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  • Writer's pictureEvan

Listens for the Week #39: Killer Mike, B.D.P., Squid, Doja Cat, Unruly, Filip Neuf, Hannah Strumner

Despite being a lacklustre week for the mainstream, the underground hip hop scene has been thriving as of late. With underrated talents like Jules Clay, Dread Scott, and Furious Stylez all having dropped this past Friday, their consistent output makes up for the few mainstream disappointments that have plagued June. Unfortunately, despite my love for Run the Jewels, the latest LP from Killer Mike is among those disappointing records.


My Favourite Albums This Week


Something New


Killer Mike – MICHAEL (2023) [Southern Hip Hop]


Eleven years after R.A.P. Music, Killer Mike has returned with another solo record, but it pales in comparison to its predecessor. Unlike Mike’s output for the last decade which has been entirely produced by El-P, MICHAEL is handled by a variety of beatmakers from No I.D. to DJ Paul. However, despite the diverse credits, much of the project meshes together with an unchanging sound. Drawing heavy inspiration from soul and gospel – giving the album a motivational, almost spiritual tone – the beats seem as if they are aiming for an uplifting sound, but the result is a collection of tracks that blend together without many standouts. Mike has his moments – with a few brilliant personal cuts here and there – but for the most part, his verses are riddled with eye-rolling bars and stagnant flows, with his monotonous delivery on “TWO DAYS” making for one of the album’s weakest moments. There are no outright terrible songs, but the oft uninspired production coupled with unremarkable flows and inconsistent lyrics culminate in a lukewarm record that is a far cry from Mike’s finest work.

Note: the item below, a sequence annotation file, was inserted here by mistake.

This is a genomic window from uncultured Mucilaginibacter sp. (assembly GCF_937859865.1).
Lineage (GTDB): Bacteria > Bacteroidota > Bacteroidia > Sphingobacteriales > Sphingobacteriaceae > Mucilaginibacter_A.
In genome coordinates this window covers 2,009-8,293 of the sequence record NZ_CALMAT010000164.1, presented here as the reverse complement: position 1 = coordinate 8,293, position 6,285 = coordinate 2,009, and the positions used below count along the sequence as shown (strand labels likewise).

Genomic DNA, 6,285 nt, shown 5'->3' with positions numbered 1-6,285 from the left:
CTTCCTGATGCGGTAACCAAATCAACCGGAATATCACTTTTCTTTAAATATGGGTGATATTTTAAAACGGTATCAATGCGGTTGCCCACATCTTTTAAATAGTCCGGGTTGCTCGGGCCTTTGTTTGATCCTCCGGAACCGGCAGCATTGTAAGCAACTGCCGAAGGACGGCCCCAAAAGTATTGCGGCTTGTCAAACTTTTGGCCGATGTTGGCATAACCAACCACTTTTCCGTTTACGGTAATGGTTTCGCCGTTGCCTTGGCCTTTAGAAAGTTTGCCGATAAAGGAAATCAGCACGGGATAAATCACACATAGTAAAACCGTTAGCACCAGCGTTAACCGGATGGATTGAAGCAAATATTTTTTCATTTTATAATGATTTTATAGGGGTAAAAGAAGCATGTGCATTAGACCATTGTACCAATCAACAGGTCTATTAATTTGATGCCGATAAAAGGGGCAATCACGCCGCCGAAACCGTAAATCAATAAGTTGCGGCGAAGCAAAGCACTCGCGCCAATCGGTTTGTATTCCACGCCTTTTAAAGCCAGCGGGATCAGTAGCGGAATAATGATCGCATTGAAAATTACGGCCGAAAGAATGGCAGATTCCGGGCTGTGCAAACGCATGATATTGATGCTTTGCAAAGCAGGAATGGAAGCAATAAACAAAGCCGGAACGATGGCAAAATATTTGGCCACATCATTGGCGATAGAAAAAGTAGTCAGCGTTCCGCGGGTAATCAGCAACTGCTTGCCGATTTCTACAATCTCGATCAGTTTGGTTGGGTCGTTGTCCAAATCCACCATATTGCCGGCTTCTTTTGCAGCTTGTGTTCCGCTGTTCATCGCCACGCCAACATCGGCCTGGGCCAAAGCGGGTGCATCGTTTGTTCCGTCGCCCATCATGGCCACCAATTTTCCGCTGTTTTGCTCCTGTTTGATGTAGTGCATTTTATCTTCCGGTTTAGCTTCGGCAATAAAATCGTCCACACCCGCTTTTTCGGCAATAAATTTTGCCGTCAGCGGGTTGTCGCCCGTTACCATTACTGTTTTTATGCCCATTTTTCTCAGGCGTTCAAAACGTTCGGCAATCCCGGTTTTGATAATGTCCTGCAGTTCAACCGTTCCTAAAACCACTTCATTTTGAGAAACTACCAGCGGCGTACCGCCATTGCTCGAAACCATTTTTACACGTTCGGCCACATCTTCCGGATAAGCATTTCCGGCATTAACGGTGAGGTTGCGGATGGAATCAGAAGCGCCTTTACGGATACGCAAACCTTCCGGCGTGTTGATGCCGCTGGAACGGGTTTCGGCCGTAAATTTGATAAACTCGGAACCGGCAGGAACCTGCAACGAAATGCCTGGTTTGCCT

Something Classic


Boogie Down Productions – Criminal Minded (1987) [East Coast Hip Hop]


Up there with the most important hip hop albums of all time, Criminal Minded has the phenomenal content to match its historical significance. Laying the groundwork for the hardcore and gangsta rap scenes which would dominate the ‘90s, KRS-One offers some of the most savage verses of his career, fuelled by the rage for his Queensbridge rivals. Before Criminal Minded, violent tales like “9mm Goes Bang” were unheard of in the genre, telling the story of KRS going on a rampage and murdering every threat who comes his way. Diss tracks “South Bronx” and “The Bridge Is Over” are iconic, and for good reason. On the former, KRS-One describes the evolution of hip hop in South Bronx while downplaying the importance of Queensbridge, flowing over a looping trumpet sample that blasts like the fire of a gun. The latter is a far more twisted track, murdering each member of Queensbridge’s Juice Crew one by one. “Super Hoe” holds the album back from perfection – the verses consist of some humorous rhymes about DJ Scott La Rock’s sex life that lack the comedic punch KRS intended, more discomforting than hilarious. Blemishes aside, Criminal Minded holds up as one of the best rap albums of the ‘80s, with a level of influence equal to Paid In Full and Illmatic.